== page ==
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Wednesday, February 10, 2010

Coming Up: New Year & Valentine's

Did you know that Valentine's Day and Chinese New Year fall on the same day this year? Perfect! :D

I'm planning to spend next week with my siblings and maybe have a traditional Chinese New Year meal. Some of the dishes:

Noodles for long life (don't cut them)
Whole chicken for wholeness and prosperity
Eight Precious Pudding for fortune
Fish for abundance through the year

and of course, Neen Gow, the traditional New Year sticky cake that defies description. Its main ingredient is glutinous rice flour, which signifies unity and cohesiveness. Like most trad. Chinese goodies, it's steamed over a very hot fire. My mom used to make the best Neen Gow and Joong (wrapped glutinous rice with pork filling); I remember staying up late at night with her as she tends to the fire.

Neen Gow is very sweet and can't be eaten at one sitting. It's soft and sticky sweet when it first comes off the steam wok, and then itll hardened into a rock-like cake. I know of friends who store them in the fridge for months.

I like it best when fried. Slice hardened Neen Gow, then just fried the pieces. Crunchy on the outside, sweet and gooey on the inside. Just yummy.

Anyway, CNY always makes me nostalgic about the foods my mom used to make. It's one of those things that are slowly disappearing back in Malaysia because people aren't cooking that much any more or they buy the factory-made foods that aren't really steamed. Trust me, you can taste the difference.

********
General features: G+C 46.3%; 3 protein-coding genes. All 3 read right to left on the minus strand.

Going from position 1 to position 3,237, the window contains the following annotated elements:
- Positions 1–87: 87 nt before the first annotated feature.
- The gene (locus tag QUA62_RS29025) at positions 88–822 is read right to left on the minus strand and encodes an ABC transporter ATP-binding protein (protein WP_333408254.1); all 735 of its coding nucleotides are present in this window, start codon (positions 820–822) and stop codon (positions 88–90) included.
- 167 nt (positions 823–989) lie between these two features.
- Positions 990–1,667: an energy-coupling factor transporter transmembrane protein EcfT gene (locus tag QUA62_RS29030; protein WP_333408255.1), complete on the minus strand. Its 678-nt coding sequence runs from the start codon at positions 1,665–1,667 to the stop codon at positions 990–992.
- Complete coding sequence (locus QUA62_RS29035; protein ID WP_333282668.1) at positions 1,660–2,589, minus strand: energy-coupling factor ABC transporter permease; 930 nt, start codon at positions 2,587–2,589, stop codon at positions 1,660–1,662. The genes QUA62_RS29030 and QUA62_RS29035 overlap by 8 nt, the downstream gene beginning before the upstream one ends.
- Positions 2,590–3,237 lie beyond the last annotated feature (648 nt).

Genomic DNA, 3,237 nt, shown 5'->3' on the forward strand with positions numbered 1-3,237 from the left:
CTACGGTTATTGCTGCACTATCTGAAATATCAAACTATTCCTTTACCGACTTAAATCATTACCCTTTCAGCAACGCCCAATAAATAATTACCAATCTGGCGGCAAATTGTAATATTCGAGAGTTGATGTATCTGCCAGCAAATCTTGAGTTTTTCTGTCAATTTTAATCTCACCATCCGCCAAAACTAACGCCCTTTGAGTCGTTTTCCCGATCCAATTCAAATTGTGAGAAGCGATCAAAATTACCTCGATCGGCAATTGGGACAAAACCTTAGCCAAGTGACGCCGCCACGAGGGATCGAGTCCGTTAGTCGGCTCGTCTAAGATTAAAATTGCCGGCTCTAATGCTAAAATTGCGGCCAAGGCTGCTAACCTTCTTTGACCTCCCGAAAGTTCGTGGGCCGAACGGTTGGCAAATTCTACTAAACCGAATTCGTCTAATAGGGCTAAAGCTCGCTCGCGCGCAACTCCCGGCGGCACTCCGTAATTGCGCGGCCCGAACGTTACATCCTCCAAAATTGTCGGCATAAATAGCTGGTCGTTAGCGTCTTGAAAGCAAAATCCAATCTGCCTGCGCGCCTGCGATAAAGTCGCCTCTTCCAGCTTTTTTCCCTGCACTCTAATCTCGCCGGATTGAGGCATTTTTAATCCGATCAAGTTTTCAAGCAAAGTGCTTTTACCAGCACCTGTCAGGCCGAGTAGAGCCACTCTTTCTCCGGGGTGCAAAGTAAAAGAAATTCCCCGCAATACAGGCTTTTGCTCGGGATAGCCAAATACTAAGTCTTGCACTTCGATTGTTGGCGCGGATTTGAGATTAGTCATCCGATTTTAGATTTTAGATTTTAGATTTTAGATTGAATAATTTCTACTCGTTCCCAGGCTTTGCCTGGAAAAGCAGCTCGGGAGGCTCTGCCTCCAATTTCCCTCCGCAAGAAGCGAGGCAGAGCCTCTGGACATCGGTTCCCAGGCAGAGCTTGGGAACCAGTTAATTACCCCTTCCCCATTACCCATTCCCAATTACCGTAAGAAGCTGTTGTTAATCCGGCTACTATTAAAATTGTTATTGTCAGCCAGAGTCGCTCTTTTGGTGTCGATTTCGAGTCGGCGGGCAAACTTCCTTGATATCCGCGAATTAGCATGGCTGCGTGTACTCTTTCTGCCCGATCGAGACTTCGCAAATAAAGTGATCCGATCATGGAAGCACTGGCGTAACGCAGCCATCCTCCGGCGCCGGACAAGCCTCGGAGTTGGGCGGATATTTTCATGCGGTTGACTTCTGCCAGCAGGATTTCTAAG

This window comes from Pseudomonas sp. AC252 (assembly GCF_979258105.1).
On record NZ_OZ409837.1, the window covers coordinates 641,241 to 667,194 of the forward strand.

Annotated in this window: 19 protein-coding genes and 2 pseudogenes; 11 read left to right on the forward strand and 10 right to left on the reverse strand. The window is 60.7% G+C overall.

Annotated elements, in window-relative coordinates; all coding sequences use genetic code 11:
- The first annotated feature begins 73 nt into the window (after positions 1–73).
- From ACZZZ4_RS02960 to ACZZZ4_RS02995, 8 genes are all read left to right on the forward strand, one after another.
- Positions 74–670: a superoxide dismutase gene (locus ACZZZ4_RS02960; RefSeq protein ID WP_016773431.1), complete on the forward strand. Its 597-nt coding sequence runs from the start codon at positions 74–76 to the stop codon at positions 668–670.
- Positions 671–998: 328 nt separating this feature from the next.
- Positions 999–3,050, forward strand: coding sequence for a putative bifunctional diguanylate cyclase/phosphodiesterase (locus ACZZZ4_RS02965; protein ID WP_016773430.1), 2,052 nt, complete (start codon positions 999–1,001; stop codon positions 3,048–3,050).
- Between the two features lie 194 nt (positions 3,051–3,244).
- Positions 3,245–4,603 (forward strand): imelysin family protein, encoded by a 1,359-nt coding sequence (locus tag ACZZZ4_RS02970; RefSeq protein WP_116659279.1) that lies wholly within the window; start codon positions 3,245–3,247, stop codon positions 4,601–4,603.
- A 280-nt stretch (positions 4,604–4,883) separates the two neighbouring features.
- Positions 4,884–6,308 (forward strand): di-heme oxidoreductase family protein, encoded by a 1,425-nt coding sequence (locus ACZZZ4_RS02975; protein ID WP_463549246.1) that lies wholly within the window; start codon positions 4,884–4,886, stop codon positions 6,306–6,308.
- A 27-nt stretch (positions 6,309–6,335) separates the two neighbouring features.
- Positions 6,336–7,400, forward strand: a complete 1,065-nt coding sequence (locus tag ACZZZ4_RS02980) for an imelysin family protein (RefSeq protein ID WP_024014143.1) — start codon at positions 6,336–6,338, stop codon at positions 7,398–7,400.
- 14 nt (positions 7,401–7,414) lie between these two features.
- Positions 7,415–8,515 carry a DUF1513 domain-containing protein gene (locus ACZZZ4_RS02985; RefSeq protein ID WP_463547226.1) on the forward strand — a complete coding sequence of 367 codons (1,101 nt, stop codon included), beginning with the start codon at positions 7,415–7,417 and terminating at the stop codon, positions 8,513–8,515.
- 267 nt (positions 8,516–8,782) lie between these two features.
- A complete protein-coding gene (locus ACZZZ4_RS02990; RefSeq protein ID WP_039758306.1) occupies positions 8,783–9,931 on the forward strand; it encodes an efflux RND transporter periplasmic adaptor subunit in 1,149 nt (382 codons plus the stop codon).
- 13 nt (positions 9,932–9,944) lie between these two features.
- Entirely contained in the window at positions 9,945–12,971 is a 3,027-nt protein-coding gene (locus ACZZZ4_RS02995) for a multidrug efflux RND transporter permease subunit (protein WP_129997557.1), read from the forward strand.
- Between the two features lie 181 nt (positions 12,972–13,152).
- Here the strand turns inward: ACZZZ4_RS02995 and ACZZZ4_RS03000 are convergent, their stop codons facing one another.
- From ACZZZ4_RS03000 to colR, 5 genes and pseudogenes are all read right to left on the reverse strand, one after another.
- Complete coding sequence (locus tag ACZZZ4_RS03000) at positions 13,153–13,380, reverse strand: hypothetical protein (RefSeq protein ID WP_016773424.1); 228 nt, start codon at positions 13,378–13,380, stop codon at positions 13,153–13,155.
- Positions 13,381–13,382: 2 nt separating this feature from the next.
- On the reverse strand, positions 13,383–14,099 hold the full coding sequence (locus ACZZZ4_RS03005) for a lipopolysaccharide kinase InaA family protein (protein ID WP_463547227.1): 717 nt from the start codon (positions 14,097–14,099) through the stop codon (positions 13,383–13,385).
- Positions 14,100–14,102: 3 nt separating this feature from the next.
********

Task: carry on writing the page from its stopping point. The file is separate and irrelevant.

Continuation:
I'm looking forward to see what my sis is feeding me. What? You think I'm cooking? Bwahaha.

Here's a funny Valentine video to show your Dear Man. Tell him not to surprise you THIS WAY:



Unless, of course, his body looks like Hugh Jackman's :D.



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7 comments:

J. said...

Every year my mom makes a bunch of Neen Gow that she gives to our relatives when we go visit them during the holiday. It's a lot of work making the batter, straining it and then waiting for it to steam. A lot of people don't know but Chinese New Year typically lasts about 15 days but in other some countries it's not really celebrated for that length. I never really liked Neen Gow and I never knew you can fry it! I'm going to try it now =]

Gennita said...

J,
Remember to use a non-stick wok/pan and lightly dip the slices in beaten egg first. Enjoy!

Deborah Blake Dempsey said...

I swear I am coming over to your house for dinner the next time I'm in Florida. That dish sounds wonderful. . . However, I do recall you mentioning something about pigeon poop soup or something like that. If that wasn't a joke then I'll like to pass on that dish. :)~

Gennita said...

Deb,
That's not pigeon poop soup! :D That's bird's nest soup and it cost $800 a lb or whatever measurement they use to measure Chinese delicacies. It's very good ;) if you don't think about what it really is, which I won't tell you till you have some, bwahaha. It's sweet and sometimes you get quail eggs with it.

Deborah Blake Dempsey said...

Phphhfff - $800 a lb? Wow, that must be some good $ht. I may be tempted to try it then, along with a cup of kopi luwak coffee. :)

Anonymous said...

happy new year to u too
year of teh tiger
hope for good and food and happiness
kh

qt said...

HAPPY NEW YEAR!!! May you receive many big oranges and lucky money. Gung Hay Fat Choi!

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